many reasons he thought it would clearly be desirablefor a large and well-equipped hospital to serve theareas of more than one local authority. At present,whatever the future may hold, the only practicalmethods of treatment for cancer are surgery andradiation. Surgery in this country has definitestandards, radiation has not ; it is therefore necessarybefore framing a scheme of clinics to define theminimum requirements for adequate radiation

therapy. X-ray apparatus should be available for allpatients requiring it to be treated within a fortnightof being identified. Radium should be at the disposalof the therapist in such quantities as will allow himto treat any case with correct doses, using suitablecontainers. Such treatment must be in the handsof fully trained radiotherapists and it is a questionwhether a diploma in radiology can in itself beconsidered as a full qualification ; prolonged experi-ence or a complete course of instruction at a recognisedcentre is also essential. In view of the expensivenature, in time and money, of this training the radio- ,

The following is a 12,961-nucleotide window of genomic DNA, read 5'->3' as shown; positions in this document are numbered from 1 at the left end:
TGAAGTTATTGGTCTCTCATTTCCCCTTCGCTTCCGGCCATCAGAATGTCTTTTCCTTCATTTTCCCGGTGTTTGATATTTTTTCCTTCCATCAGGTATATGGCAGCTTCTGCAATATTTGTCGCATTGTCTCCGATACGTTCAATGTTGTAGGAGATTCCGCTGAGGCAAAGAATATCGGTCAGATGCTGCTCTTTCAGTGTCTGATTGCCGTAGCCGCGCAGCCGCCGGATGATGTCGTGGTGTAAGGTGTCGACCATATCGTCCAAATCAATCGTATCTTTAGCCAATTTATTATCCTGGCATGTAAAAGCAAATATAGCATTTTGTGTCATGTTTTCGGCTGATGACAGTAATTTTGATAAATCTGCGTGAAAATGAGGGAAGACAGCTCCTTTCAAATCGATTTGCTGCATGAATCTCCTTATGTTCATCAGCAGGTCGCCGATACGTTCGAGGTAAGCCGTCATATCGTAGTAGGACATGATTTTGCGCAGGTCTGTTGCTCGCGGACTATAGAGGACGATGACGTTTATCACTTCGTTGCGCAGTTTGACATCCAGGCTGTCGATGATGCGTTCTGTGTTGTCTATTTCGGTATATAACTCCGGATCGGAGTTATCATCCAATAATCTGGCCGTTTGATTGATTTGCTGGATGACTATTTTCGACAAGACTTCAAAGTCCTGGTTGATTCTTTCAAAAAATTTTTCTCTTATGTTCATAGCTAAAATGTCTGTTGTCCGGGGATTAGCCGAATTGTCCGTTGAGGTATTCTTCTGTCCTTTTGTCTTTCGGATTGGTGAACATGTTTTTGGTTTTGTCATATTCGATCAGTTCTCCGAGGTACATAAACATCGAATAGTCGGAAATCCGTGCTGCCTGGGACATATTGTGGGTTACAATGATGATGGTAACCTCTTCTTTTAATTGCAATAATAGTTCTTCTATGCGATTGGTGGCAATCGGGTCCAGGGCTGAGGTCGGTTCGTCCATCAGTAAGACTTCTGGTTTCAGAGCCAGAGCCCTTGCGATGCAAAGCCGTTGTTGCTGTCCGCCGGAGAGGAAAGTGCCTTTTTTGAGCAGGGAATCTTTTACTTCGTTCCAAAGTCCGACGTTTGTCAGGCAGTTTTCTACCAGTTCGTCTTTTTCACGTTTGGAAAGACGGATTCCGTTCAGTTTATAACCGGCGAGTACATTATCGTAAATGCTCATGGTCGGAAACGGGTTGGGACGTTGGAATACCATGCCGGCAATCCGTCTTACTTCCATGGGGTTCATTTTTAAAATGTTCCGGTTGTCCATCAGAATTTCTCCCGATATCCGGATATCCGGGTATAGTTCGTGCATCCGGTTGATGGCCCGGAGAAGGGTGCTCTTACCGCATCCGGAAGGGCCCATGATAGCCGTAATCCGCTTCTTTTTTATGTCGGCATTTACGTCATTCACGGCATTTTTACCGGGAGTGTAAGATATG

therapist may expect to have .the same status as thesurgeon, notwithstanding the nature of the workrequires a full-time appointment. At present thenumber of fully trainect radiotherapists is limited,and this fact has a bearing on the possibility ofusing effectively in the near future any considerableincrease in the quantity of radium available. Despiteany impression to the contrary given by the recentreport (Lancet, Feb. 18, p. 403) there are already anumber of large treatment centres where all formsof radiation are available in charge of a trained staff.In Manchester, for instance, this centre is attached toa cancer hospital, with adequate surgical service, and

3. Ferrebee, J. W., Atchley, D. W., and Loeb, R. F., J. clin.Invest. 1938, 17, 504.